Approximately 1 in every 36,000 Hispanics in the United States suffers from sickle cell disease, a hereditary condition where abnormal hemoglobin S in red blood cells causes them to have a crescent shape rather than that of a disk. According to the National Heart, Lung, and Blood Institute, sickle cell disease prevents appropriate levels of oxygen from being carried throughout the body, often resulting in weakness, fatigue, shortness of breath and even death.
For most minorities in the United States, sickle cell disease is a common concern; it is the most frequent hereditary abnormality seen in the United States, affecting more than 100,000 individuals, and most often seen among Hispanics, African-Americans and people of Asian descent.
But as medical technology and scientific understanding of this condition improve, new treatment methods may be able to cure sickle cell disease as early as infancy–while a child is still in the womb. According to preliminary research, experts feel they will soon be able to successfully transplant healthy bone marrow into a fetus, allowing the child to be born with a new, healthy blood manufacturing system.
The key is to be able to identify sickle cell disease as early as possible, and this often means identifying it in the parents first.
Sickle cell disease, also known as sickle cell anemia, is passed on genetically through a process known as autosomal recessive inheritance, which means both the mother and the father must have the damaged gene responsible for improper red blood cell production.
How can sickle cell disease be cured in the womb?
While oxygen deprivation is a concern for individuals with sickle cell disease, the Mayo Clinic indicates there are other reasons this condition can be considered life-threatening. In a healthy individual, red blood cells usually are flexible and round, capable of moving with ease throughout the blood vessels of the body. Sickle cells, however, tend to get stuck in the vessels, and these blockages not only slow oxygen flow to internal organs but often result in tissue damage.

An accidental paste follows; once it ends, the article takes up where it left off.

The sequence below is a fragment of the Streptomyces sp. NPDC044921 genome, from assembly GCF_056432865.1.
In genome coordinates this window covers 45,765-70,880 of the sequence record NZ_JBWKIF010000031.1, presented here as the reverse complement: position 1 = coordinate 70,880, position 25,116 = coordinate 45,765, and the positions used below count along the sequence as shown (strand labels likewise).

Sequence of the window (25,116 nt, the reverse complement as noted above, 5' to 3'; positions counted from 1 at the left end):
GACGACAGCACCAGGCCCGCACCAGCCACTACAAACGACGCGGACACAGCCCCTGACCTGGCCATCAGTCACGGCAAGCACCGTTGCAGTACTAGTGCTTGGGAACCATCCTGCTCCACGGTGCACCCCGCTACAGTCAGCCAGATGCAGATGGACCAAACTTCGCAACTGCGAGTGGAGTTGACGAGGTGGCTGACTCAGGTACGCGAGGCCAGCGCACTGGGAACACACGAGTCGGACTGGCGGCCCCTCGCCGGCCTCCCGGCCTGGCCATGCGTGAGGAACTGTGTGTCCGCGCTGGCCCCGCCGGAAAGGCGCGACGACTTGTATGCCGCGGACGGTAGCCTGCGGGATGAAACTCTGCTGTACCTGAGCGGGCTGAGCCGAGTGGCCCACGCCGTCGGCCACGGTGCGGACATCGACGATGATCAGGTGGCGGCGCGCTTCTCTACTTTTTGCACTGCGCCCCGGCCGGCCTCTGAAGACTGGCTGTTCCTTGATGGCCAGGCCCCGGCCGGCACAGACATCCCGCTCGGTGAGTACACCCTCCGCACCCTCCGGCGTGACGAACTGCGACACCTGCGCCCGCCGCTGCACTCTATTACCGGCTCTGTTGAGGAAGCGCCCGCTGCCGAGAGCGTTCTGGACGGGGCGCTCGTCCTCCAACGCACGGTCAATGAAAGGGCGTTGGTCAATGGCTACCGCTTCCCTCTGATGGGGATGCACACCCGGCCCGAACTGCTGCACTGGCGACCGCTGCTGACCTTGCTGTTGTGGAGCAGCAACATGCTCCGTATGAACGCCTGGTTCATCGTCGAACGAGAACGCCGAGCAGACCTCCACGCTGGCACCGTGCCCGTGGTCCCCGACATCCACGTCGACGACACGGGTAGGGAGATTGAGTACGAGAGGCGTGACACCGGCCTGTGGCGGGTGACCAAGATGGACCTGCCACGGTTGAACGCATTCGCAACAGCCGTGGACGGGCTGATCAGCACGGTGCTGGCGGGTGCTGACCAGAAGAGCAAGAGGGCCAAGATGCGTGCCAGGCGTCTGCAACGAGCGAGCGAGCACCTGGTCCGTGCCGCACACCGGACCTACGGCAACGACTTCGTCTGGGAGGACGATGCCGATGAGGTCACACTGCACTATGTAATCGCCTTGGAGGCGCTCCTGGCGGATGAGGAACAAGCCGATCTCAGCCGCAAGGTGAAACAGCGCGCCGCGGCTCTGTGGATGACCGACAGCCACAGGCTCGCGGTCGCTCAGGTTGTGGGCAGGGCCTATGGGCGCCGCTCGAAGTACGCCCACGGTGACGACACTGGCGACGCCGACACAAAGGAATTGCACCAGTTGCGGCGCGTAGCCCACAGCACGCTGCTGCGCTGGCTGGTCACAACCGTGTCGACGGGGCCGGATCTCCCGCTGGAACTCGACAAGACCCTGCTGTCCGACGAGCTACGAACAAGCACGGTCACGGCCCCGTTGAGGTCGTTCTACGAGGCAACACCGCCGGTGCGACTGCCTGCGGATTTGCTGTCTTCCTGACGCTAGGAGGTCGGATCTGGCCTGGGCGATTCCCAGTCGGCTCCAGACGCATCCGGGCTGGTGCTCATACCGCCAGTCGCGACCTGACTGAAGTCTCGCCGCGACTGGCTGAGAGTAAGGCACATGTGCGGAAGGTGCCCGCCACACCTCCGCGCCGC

“The spleen gets clogged up completely and doesn’t work anymore,” Dr. Kwaku Ohene Frempong, the director emeritus of the sickle cell center at Children’s Hospital of Philadelphia, told ABC News. “If this (bone marrow transplant) works, the healthy cells from the mother or the father will become the dominant cells in the baby. It will make the baby grow up having regular blood.”
Bone marrow transplants are growing in popularity as therapy for a number of blood illnesses, including HIV. The National Cancer Institute (NCI) indicates bone marrow therapy is successful because it replaces unhealthy blood cells right at the source.
“Bone marrow is the soft, sponge-like material found inside bones. It contains immature cells known as hematopoietic or blood-forming stem cells,” states the NCI. “(Hematopoietic stem cells are different from embryonic stem cells. Embryonic stem cells can develop into every type of cell in the body.) Hematopoietic stem cells divide to form more blood-forming stem cells, or they mature into one of three types of blood cells: white blood cells, which fight infection; red blood cells, which carry oxygen; and platelets, which help the blood to clot.”
By replacing bone marrow in an infant, experts will be able to dictate what quality of blood cells are produced for the rest of that individual’s life. While human clinical studies on this promising sickle cell treatment are at least 2 years away, families that are aware they have sickle cell traits passed down through the generations can look forward to a potential cure for children and grandchildren in the near future.